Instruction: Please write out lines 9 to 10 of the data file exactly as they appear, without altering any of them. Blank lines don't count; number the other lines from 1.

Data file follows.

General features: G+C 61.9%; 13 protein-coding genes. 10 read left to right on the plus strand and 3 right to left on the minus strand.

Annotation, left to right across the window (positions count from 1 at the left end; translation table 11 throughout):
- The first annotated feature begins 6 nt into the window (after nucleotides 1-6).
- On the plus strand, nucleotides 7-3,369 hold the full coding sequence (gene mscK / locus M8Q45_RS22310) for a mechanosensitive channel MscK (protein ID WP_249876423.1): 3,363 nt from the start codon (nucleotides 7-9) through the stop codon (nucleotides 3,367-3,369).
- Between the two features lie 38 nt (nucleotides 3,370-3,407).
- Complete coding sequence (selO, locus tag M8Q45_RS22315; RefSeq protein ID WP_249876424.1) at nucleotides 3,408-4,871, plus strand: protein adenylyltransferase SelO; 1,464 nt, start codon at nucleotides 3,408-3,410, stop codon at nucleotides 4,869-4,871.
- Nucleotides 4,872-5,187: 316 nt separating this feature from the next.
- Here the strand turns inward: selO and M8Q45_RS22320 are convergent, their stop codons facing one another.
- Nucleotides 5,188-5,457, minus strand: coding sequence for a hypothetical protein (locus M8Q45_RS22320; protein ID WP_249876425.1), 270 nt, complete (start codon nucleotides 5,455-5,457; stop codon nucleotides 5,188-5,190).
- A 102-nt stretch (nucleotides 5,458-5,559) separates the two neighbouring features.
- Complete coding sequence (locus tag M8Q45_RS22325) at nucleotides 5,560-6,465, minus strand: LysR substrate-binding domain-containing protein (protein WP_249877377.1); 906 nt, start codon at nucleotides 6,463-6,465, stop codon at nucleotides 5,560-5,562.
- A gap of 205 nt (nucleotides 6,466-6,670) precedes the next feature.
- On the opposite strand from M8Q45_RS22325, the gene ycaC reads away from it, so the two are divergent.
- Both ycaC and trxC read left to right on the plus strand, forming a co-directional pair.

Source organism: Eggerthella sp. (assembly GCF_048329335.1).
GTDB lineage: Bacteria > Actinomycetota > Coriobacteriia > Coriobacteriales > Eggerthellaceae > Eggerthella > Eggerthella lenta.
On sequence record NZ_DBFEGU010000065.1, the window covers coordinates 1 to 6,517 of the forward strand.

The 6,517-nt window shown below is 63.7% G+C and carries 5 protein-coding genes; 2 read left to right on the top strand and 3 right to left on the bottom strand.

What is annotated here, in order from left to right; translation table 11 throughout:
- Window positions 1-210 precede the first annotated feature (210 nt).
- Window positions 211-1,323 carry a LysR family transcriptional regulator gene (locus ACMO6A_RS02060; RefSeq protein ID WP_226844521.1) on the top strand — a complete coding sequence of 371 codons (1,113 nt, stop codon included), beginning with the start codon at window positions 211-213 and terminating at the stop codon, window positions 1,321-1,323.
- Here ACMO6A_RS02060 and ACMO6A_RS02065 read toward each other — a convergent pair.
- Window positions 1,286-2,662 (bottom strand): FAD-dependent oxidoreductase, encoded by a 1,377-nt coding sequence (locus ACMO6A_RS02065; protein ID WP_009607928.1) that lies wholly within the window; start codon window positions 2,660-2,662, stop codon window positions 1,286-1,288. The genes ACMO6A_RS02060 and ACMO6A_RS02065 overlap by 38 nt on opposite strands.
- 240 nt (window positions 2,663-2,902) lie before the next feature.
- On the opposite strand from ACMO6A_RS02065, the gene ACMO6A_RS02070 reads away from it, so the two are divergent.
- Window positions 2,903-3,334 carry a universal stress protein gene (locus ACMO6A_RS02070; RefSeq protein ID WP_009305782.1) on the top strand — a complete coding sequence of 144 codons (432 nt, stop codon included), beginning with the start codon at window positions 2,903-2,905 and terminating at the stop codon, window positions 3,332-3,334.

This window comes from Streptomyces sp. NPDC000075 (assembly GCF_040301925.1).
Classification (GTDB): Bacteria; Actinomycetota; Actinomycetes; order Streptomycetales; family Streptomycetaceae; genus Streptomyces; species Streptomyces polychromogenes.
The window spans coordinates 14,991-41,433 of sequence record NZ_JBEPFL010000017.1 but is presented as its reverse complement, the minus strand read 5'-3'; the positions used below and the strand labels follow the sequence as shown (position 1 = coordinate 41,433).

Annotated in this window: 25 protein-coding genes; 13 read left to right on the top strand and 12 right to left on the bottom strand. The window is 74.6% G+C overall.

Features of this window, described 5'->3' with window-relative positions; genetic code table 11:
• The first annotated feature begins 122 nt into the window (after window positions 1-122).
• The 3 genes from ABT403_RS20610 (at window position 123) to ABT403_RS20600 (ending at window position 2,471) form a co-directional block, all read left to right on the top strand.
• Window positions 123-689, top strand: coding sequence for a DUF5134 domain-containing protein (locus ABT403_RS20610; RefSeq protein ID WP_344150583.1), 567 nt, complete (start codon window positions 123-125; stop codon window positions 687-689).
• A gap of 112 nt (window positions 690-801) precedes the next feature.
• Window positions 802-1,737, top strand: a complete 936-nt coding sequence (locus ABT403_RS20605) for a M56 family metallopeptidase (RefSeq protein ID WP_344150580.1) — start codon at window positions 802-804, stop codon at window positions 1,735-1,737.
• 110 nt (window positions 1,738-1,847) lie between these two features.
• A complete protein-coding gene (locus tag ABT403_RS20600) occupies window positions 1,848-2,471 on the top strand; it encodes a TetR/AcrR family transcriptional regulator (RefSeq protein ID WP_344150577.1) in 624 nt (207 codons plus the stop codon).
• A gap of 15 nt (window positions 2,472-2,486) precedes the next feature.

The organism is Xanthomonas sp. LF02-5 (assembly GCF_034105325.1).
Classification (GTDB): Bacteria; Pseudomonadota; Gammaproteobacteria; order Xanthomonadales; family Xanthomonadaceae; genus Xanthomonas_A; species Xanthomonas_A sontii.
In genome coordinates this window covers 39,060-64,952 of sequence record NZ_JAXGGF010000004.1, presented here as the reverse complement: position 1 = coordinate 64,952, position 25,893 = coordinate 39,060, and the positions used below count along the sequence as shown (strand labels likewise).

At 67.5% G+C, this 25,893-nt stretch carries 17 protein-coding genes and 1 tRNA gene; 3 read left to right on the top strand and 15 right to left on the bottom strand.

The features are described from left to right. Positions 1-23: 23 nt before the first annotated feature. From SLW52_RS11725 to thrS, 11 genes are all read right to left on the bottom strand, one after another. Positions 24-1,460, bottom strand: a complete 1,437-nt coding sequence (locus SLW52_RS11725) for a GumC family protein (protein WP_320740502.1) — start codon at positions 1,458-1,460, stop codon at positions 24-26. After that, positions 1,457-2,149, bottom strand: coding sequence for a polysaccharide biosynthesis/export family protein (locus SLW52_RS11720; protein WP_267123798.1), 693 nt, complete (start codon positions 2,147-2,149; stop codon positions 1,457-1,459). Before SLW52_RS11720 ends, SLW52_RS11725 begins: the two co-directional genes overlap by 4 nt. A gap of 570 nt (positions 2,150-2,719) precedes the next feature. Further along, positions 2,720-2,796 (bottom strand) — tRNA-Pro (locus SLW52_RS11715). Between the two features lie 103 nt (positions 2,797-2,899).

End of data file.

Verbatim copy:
- Nucleotides 5,188-5,457, minus strand: coding sequence for a hypothetical protein (locus M8Q45_RS22320; protein ID WP_249876425.1), 270 nt, complete (start codon nucleotides 5,455-5,457; stop codon nucleotides 5,188-5,190).
- A 102-nt stretch (nucleotides 5,458-5,559) separates the two neighbouring features.